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Change of law sees greater autonomy for nurse practitioners

Nine nurse practitioners working in the Waikato now have the same prescribing rights as doctors thanks to legislation that took effect on 1 July this year.

The Medicines Amendment Act 2013 and Misuse of Drugs Amendment Regulations 2014 took effect on 1 July, making the highly qualified and specialised nurse practitioners authorised prescribers.

“Before these amendments, nurse practitioners had designated lists of medications they could prescribe, which over time became outdated,” said Nurse Practitioners New Zealand chair and Waikato District Health Board nurse practitioner Jane Jeffcoat. “After a long consultation process, the changes to the Act were agreed, and this will allow nurse practitioners to work to the full extent of their scope of practice.”

Nurse practitioners were introduced in New Zealand 12 years ago, as a level of nursing that requires advanced diagnostic knowledge and skills through education that was previously the domain of doctors.

Waikato DHB’s Deborah Harris was this country’s first nurse practitioner. Nurse practitioners must have a minimum of four years’ experience at an advanced level in a specific area of practice and have successfully completed a clinically focused Master’s degree programme approved by the Nursing Council.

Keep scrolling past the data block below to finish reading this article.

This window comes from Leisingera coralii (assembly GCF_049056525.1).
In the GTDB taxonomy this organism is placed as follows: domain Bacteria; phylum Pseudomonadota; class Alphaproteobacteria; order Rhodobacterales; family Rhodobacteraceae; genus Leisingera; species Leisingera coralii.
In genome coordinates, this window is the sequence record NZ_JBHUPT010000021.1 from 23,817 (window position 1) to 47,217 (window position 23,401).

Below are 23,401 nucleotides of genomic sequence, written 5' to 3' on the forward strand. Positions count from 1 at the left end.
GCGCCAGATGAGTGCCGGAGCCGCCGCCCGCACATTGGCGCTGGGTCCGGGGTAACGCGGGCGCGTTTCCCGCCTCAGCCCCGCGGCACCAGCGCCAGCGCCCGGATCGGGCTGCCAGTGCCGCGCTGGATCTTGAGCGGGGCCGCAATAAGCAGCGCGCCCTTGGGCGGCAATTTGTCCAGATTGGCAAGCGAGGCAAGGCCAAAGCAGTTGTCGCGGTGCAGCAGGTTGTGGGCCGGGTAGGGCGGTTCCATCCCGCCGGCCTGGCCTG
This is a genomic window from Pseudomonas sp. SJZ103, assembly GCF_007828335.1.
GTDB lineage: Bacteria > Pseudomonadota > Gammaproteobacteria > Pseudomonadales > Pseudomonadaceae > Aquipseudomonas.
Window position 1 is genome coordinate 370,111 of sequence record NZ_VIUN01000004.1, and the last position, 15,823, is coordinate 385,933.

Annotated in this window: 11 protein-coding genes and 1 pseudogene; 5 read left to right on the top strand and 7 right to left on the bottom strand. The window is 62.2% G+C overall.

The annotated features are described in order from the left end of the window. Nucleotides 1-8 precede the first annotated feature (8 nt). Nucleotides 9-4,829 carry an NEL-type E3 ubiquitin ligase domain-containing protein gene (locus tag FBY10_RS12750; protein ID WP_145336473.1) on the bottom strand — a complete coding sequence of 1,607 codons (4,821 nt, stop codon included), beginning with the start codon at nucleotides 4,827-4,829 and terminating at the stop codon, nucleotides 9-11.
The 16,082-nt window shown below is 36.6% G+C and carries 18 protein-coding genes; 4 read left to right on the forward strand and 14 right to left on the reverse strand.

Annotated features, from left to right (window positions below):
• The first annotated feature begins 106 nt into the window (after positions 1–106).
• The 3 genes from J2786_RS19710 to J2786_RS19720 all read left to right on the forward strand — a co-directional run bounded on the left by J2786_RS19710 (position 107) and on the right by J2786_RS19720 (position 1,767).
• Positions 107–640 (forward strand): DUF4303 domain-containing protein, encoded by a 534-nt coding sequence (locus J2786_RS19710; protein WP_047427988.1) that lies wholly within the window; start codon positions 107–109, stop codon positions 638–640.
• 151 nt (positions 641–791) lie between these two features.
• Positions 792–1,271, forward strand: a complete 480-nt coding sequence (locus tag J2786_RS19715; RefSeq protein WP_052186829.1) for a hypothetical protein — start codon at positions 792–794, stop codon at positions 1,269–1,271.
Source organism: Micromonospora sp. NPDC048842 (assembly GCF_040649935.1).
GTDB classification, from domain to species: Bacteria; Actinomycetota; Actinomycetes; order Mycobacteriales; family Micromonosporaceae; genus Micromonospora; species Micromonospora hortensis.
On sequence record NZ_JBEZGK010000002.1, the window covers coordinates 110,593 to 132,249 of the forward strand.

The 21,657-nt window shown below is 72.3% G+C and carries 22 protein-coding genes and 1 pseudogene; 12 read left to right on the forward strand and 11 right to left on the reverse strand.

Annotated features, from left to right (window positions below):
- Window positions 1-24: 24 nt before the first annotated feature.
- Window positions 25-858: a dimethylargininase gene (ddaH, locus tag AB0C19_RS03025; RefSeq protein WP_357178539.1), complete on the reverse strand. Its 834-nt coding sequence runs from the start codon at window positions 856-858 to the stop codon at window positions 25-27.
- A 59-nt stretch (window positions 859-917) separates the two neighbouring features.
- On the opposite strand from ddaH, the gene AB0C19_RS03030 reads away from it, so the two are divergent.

There are currently 130 registered nurse practitioners in New Zealand and this is increasing every month. “We are registered health practitioners who assume full clinical responsibility for patients, including diagnosis, ordering and interpreting tests, administering treatments, admitting and discharging from hospital or other healthcare settings,” Mrs Jeffcoat said.

“The legislative changes mean we now also have the ability to prescribe medications with the same authority as doctors.”

For more information and profiles on some of Waikato’s nurse practitioners, go to the Waikato DHB website: www.waikatodhb.health.nz/np

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